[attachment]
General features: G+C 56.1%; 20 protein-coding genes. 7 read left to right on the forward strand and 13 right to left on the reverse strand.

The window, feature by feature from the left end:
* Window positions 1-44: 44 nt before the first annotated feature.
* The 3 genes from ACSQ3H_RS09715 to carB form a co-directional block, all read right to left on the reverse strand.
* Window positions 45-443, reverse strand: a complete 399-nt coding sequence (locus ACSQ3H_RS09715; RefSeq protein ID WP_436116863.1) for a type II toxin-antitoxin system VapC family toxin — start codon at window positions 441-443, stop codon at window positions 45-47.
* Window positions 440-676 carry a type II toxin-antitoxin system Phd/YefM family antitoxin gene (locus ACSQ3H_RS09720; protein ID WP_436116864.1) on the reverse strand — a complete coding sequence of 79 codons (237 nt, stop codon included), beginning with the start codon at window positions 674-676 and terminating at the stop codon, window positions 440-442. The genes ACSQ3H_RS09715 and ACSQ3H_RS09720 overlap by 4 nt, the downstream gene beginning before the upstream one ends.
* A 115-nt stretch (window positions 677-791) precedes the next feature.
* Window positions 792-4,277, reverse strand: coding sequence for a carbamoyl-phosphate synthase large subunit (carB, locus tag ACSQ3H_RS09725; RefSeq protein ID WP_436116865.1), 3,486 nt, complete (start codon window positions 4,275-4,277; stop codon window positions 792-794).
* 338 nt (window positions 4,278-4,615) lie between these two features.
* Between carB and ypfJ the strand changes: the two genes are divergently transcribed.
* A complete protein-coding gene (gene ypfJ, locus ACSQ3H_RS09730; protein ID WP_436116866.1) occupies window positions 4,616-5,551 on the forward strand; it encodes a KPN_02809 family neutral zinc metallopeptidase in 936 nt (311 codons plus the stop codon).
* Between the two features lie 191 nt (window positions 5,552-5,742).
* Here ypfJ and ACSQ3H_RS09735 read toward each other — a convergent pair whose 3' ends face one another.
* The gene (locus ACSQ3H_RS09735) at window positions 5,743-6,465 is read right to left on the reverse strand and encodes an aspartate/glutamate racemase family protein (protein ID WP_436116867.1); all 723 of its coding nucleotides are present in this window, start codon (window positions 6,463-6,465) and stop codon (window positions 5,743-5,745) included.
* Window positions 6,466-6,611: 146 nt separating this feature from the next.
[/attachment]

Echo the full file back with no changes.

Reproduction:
General features: G+C 56.1%; 20 protein-coding genes. 7 read left to right on the forward strand and 13 right to left on the reverse strand.

The window, feature by feature from the left end:
* Window positions 1-44: 44 nt before the first annotated feature.
* The 3 genes from ACSQ3H_RS09715 to carB form a co-directional block, all read right to left on the reverse strand.
* Window positions 45-443, reverse strand: a complete 399-nt coding sequence (locus ACSQ3H_RS09715; RefSeq protein ID WP_436116863.1) for a type II toxin-antitoxin system VapC family toxin — start codon at window positions 441-443, stop codon at window positions 45-47.
* Window positions 440-676 carry a type II toxin-antitoxin system Phd/YefM family antitoxin gene (locus ACSQ3H_RS09720; protein ID WP_436116864.1) on the reverse strand — a complete coding sequence of 79 codons (237 nt, stop codon included), beginning with the start codon at window positions 674-676 and terminating at the stop codon, window positions 440-442. The genes ACSQ3H_RS09715 and ACSQ3H_RS09720 overlap by 4 nt, the downstream gene beginning before the upstream one ends.
* A 115-nt stretch (window positions 677-791) precedes the next feature.
* Window positions 792-4,277, reverse strand: coding sequence for a carbamoyl-phosphate synthase large subunit (carB, locus tag ACSQ3H_RS09725; RefSeq protein ID WP_436116865.1), 3,486 nt, complete (start codon window positions 4,275-4,277; stop codon window positions 792-794).
* 338 nt (window positions 4,278-4,615) lie between these two features.
* Between carB and ypfJ the strand changes: the two genes are divergently transcribed.
* A complete protein-coding gene (gene ypfJ, locus ACSQ3H_RS09730; protein ID WP_436116866.1) occupies window positions 4,616-5,551 on the forward strand; it encodes a KPN_02809 family neutral zinc metallopeptidase in 936 nt (311 codons plus the stop codon).
* Between the two features lie 191 nt (window positions 5,552-5,742).
* Here ypfJ and ACSQ3H_RS09735 read toward each other — a convergent pair whose 3' ends face one another.
* The gene (locus ACSQ3H_RS09735) at window positions 5,743-6,465 is read right to left on the reverse strand and encodes an aspartate/glutamate racemase family protein (protein ID WP_436116867.1); all 723 of its coding nucleotides are present in this window, start codon (window positions 6,463-6,465) and stop codon (window positions 5,743-5,745) included.
* Window positions 6,466-6,611: 146 nt separating this feature from the next.